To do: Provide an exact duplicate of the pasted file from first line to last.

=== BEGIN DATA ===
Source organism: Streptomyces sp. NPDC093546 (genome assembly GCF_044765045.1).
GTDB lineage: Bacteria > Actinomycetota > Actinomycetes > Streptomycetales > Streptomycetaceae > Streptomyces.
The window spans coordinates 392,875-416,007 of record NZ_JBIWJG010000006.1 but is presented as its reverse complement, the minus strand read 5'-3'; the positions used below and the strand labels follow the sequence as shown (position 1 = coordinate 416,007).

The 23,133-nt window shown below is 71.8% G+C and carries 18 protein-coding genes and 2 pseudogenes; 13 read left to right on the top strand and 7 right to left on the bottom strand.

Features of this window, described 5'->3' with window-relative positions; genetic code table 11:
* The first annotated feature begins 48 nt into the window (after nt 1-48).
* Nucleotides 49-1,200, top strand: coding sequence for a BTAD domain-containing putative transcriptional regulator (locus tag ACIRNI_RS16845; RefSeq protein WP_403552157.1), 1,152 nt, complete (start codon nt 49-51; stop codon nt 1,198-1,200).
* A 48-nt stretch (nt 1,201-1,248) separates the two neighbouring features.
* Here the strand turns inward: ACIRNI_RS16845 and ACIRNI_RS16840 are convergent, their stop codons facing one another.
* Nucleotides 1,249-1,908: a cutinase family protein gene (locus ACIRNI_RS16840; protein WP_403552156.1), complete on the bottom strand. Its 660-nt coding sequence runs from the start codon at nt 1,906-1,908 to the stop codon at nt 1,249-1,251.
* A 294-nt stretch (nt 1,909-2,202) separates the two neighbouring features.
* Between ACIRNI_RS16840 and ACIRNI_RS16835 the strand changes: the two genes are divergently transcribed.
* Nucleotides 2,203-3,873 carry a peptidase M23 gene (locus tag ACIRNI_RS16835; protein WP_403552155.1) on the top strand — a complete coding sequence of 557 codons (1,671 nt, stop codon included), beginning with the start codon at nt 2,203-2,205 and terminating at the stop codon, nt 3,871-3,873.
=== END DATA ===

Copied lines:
Source organism: Streptomyces sp. NPDC093546 (genome assembly GCF_044765045.1).
GTDB lineage: Bacteria > Actinomycetota > Actinomycetes > Streptomycetales > Streptomycetaceae > Streptomyces.
The window spans coordinates 392,875-416,007 of record NZ_JBIWJG010000006.1 but is presented as its reverse complement, the minus strand read 5'-3'; the positions used below and the strand labels follow the sequence as shown (position 1 = coordinate 416,007).

The 23,133-nt window shown below is 71.8% G+C and carries 18 protein-coding genes and 2 pseudogenes; 13 read left to right on the top strand and 7 right to left on the bottom strand.

Features of this window, described 5'->3' with window-relative positions; genetic code table 11:
* The first annotated feature begins 48 nt into the window (after nt 1-48).
* Nucleotides 49-1,200, top strand: coding sequence for a BTAD domain-containing putative transcriptional regulator (locus tag ACIRNI_RS16845; RefSeq protein WP_403552157.1), 1,152 nt, complete (start codon nt 49-51; stop codon nt 1,198-1,200).
* A 48-nt stretch (nt 1,201-1,248) separates the two neighbouring features.
* Here the strand turns inward: ACIRNI_RS16845 and ACIRNI_RS16840 are convergent, their stop codons facing one another.
* Nucleotides 1,249-1,908: a cutinase family protein gene (locus ACIRNI_RS16840; protein WP_403552156.1), complete on the bottom strand. Its 660-nt coding sequence runs from the start codon at nt 1,906-1,908 to the stop codon at nt 1,249-1,251.
* A 294-nt stretch (nt 1,909-2,202) separates the two neighbouring features.
* Between ACIRNI_RS16840 and ACIRNI_RS16835 the strand changes: the two genes are divergently transcribed.
* Nucleotides 2,203-3,873 carry a peptidase M23 gene (locus tag ACIRNI_RS16835; protein WP_403552155.1) on the top strand — a complete coding sequence of 557 codons (1,671 nt, stop codon included), beginning with the start codon at nt 2,203-2,205 and terminating at the stop codon, nt 3,871-3,873.